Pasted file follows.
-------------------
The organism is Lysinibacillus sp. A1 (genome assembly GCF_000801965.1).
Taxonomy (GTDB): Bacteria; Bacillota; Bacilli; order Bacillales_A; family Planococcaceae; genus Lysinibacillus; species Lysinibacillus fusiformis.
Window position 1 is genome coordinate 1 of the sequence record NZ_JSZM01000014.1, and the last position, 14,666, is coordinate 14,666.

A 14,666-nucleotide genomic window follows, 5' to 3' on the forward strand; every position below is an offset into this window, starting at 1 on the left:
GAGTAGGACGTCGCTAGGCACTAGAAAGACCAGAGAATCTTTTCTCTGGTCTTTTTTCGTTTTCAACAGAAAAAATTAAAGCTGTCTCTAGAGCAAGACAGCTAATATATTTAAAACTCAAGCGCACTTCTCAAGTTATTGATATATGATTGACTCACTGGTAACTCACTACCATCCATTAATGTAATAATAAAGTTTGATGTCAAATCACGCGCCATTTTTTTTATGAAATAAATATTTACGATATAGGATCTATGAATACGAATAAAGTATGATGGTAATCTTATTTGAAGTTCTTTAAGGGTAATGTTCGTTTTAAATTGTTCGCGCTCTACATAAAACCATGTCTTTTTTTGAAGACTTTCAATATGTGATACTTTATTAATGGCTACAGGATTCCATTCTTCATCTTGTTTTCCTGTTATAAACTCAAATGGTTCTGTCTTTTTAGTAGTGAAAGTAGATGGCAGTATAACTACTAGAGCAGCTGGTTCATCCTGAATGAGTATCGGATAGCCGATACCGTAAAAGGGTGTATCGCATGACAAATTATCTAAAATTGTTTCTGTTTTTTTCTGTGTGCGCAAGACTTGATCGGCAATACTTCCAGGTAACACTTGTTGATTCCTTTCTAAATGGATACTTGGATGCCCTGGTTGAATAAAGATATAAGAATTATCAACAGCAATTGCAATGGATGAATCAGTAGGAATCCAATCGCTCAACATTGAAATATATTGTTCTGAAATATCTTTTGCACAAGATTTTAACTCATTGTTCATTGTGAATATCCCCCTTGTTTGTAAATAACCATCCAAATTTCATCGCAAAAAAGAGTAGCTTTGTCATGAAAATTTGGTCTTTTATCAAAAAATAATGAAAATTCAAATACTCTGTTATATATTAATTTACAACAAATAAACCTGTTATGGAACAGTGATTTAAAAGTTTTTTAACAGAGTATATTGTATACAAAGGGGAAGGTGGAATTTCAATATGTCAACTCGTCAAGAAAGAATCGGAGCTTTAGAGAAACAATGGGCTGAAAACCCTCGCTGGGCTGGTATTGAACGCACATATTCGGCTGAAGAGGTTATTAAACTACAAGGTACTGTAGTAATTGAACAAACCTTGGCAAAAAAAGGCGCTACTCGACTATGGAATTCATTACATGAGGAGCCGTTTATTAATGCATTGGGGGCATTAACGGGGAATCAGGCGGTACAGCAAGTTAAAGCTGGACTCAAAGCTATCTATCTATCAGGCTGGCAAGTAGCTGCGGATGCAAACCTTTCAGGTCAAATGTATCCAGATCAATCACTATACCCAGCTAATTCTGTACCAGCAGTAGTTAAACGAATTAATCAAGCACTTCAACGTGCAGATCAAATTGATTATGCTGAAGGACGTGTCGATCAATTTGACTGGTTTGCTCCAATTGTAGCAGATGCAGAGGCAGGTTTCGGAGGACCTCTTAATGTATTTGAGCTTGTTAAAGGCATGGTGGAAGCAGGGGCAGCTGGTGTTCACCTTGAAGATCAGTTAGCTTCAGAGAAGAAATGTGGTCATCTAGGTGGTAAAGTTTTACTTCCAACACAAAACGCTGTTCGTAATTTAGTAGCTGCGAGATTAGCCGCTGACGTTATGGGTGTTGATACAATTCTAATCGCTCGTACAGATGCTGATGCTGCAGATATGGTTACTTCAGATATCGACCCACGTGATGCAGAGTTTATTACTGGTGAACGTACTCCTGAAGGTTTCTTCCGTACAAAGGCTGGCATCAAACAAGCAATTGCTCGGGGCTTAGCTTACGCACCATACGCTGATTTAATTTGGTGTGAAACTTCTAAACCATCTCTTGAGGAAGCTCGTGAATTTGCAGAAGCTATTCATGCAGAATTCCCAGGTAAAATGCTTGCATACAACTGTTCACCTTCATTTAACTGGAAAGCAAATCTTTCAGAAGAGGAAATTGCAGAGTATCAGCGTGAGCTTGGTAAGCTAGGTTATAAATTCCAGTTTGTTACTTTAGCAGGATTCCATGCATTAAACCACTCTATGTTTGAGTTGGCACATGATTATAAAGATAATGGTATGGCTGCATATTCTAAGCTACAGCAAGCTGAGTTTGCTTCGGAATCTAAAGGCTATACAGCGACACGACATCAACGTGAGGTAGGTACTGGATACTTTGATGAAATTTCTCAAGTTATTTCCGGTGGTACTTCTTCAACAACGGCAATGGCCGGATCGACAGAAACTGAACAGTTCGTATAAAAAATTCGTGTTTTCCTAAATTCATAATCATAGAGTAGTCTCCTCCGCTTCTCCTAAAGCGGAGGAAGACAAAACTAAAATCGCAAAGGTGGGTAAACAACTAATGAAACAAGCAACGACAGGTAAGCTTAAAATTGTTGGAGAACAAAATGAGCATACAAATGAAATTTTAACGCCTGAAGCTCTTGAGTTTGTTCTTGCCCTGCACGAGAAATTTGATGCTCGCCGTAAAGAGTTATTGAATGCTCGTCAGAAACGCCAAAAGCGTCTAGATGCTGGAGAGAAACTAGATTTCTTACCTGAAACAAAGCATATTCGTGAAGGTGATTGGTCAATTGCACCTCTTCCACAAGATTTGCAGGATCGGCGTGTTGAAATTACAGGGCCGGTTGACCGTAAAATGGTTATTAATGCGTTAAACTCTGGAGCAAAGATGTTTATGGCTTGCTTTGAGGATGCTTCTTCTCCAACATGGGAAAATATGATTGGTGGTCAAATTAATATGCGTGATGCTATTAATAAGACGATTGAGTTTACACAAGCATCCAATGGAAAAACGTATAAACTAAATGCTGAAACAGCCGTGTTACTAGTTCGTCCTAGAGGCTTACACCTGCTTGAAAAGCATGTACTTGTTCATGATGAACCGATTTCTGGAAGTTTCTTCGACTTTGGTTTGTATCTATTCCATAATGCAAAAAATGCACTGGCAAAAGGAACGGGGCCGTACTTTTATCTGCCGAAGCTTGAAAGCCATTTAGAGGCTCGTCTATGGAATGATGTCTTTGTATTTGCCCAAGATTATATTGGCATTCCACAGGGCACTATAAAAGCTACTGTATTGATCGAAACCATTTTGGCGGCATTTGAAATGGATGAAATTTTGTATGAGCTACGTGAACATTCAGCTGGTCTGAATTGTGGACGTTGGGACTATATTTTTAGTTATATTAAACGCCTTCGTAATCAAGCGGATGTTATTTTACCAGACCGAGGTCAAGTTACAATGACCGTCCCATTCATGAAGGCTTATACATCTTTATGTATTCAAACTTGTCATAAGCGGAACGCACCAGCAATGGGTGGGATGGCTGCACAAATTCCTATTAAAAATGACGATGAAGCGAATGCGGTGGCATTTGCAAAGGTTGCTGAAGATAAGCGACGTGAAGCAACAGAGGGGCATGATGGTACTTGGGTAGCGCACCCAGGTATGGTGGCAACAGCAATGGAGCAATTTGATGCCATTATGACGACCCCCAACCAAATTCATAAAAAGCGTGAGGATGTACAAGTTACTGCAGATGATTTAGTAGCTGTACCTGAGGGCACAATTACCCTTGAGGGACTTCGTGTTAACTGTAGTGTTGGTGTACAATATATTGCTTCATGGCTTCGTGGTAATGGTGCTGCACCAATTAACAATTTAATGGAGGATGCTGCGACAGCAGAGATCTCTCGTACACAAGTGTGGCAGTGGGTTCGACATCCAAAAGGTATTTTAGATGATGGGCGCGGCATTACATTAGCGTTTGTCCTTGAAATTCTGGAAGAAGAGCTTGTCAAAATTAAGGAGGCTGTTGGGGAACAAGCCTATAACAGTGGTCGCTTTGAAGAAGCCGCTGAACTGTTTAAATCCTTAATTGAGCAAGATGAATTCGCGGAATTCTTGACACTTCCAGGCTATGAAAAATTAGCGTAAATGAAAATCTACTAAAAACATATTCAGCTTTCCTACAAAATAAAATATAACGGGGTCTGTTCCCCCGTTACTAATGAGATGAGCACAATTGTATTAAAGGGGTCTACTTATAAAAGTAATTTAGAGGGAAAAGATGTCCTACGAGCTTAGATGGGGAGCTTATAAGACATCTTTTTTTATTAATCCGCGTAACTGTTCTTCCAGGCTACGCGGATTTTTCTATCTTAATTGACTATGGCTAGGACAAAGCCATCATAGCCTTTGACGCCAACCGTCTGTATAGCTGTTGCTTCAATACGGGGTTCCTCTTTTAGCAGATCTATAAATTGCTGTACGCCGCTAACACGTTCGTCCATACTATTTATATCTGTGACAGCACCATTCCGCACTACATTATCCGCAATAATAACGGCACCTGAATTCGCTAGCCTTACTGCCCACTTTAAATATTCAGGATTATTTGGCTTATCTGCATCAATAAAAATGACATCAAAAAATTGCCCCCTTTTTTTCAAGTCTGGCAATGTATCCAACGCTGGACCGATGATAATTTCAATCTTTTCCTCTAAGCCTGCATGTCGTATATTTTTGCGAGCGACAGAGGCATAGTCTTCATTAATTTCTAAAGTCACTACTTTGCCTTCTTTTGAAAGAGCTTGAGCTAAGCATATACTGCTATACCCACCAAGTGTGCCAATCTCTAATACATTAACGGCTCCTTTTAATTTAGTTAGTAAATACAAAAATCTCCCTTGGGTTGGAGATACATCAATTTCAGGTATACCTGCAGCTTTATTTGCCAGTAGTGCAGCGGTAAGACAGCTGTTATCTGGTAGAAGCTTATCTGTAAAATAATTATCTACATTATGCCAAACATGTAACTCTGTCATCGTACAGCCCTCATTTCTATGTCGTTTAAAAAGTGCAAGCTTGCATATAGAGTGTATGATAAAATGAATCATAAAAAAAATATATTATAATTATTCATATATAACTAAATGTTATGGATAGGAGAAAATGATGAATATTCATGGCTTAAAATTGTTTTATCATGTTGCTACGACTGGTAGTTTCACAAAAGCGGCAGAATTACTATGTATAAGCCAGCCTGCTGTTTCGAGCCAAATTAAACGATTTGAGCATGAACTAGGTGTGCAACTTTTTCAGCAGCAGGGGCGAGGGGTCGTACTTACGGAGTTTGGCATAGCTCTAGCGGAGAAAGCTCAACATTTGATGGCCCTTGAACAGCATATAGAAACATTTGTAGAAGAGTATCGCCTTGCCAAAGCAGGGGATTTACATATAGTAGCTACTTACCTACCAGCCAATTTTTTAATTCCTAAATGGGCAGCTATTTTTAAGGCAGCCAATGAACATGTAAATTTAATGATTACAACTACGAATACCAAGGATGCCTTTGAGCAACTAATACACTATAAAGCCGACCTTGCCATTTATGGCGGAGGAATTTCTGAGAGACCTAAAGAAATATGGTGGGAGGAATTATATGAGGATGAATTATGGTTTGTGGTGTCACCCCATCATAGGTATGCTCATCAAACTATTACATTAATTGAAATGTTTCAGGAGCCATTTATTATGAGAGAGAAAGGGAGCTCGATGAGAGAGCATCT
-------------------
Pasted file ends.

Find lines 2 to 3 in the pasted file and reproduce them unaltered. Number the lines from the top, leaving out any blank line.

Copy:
Taxonomy (GTDB): Bacteria; Bacillota; Bacilli; order Bacillales_A; family Planococcaceae; genus Lysinibacillus; species Lysinibacillus fusiformis.
Window position 1 is genome coordinate 1 of the sequence record NZ_JSZM01000014.1, and the last position, 14,666, is coordinate 14,666.